Hospital building's exterior.

By Steven Dannaway, PE, DBIA – Most hospital facilities include the construction of canopy structures overhanging the ambulance and passenger drop-off areas to provide weather protection. Where a canopy structure overhangs vehicles, OSHPD will regulate the structure as a “Porte-Cochere.” This designation imposes several fire/life safety requirements on the canopy. In September 2020, OSHPD revised their “Porte-Cochere” Code Application Notice (CAN) 2-508 (formerly CAN 2-1109B.2).  The CAN update was primarily a reorganization to improve clarity with limited change in its code application. Key considerations of the CAN are:

  • The Porte-Cochere is considered part of the hospital building and is not subject to the traditional exterior wall projection or canopy provisions of the California Building Code (CBC). A secondary option, lacking practicality in new hospital designs, is to construct a firewall between the canopy structure and hospital building to serve as a building separation.
  • As part of the same building, the Porte-Cochere must be built of the same type of construction as the hospital building. OSHPD has recently enforced this requirement to impose both material restrictions (non-combustible vs. combustible) as well as fire-resistance ratings. If the hospital building is a Type I building, the Porte-Cochere canopy structure is also subject to the fire-resistance ratings from CBC Table 601 for Type I construction. This requirement poses the largest impact on the architectural design of the canopy structure.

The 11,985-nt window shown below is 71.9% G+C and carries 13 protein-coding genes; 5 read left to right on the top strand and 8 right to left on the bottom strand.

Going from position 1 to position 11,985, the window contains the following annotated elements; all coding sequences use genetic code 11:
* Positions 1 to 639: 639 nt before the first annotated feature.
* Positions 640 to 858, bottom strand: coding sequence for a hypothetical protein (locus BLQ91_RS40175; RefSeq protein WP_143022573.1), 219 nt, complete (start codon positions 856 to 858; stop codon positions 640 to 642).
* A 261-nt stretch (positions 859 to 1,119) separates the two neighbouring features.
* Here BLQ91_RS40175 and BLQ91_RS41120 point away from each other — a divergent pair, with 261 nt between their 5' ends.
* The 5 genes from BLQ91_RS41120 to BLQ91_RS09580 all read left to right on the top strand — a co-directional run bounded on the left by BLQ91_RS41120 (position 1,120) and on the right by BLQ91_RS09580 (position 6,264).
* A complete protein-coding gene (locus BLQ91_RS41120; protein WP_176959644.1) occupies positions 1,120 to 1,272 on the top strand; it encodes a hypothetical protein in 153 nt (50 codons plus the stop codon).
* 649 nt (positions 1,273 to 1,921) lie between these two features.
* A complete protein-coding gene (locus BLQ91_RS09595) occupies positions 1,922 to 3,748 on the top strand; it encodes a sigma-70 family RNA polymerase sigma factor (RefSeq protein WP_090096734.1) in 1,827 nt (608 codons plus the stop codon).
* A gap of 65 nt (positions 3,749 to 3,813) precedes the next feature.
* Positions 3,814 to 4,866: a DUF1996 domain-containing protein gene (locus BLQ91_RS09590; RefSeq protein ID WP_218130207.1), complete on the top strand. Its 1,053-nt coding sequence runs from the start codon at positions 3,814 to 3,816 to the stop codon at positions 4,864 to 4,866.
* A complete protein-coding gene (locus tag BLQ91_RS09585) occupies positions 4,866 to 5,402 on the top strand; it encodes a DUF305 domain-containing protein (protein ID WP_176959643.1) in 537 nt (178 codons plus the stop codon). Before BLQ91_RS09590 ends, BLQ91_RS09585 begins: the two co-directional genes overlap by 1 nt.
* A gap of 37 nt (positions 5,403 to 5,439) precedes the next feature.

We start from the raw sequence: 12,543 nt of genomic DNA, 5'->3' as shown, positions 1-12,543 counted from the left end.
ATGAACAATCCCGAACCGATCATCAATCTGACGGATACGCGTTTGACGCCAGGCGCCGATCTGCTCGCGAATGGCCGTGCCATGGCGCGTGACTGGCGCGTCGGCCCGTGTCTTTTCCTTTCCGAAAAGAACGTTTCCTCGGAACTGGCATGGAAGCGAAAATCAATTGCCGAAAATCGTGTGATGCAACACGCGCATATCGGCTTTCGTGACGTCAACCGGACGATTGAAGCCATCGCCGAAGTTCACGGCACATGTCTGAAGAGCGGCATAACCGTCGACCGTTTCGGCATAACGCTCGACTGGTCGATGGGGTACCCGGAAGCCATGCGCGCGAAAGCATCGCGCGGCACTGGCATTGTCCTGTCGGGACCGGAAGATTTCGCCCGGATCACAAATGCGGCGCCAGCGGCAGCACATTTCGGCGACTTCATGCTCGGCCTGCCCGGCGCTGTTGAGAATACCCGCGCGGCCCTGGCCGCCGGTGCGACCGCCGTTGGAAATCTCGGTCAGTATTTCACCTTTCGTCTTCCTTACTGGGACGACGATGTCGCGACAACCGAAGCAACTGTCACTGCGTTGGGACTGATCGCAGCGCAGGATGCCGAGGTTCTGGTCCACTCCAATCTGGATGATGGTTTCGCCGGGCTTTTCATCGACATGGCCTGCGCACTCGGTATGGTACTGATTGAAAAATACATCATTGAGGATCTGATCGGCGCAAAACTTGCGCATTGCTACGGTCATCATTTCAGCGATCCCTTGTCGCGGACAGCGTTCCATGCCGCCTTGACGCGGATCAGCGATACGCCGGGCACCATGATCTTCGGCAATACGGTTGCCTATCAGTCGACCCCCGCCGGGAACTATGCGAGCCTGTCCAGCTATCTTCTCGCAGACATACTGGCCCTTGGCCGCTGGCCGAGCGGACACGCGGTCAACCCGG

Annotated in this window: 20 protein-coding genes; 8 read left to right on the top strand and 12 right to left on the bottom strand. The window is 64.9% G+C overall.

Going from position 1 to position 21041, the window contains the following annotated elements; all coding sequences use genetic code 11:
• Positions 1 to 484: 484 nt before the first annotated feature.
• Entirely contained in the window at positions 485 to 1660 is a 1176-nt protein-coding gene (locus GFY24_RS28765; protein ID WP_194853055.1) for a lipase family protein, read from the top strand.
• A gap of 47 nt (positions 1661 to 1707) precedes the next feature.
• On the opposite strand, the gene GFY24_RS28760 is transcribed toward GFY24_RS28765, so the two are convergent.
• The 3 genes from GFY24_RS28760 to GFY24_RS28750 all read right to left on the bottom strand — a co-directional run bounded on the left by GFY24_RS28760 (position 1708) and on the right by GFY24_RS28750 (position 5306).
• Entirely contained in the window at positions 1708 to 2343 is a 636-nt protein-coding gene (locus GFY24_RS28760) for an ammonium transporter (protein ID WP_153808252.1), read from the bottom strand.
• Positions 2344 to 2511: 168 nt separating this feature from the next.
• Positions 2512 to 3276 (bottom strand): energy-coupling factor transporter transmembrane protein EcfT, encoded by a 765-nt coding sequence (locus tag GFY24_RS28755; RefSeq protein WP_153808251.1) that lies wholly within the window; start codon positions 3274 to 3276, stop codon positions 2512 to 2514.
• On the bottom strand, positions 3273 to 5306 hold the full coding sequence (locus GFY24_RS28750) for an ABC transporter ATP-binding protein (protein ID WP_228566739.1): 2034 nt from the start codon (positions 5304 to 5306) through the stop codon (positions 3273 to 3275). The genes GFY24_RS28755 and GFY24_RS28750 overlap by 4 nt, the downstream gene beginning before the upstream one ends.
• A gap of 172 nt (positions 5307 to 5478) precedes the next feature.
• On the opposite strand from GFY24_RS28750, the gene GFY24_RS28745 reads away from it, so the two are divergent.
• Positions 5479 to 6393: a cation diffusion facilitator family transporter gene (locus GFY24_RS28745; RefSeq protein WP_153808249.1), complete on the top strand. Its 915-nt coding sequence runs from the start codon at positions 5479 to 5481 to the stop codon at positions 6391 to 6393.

• The Porte-Cochere requires sprinkler protection because it is considered as part of the hospital building. A separate OSHPD interpretation will also require sprinkler protection under the canopy structure if the canopy overhangs a required means of egress from the building.

Several projects have explored a design solution that pulls the edge of the canopy back away from the vehicle drive area, such that the canopy dripline does not overhang vehicles. Where this configuration is successfully implemented, there is potential for the canopy to avoid the Porte-Cochere classification and avoid compliance with CAN 2-508.

This topic consistently arises on most OSHPD hospital projects at the passenger and ambulance drop-off areas, and while the OSHPD CAN may seem overly complicated upon the first review, the primary impacts of the OSHPD CAN 2-508 can be simplified to these select issues.

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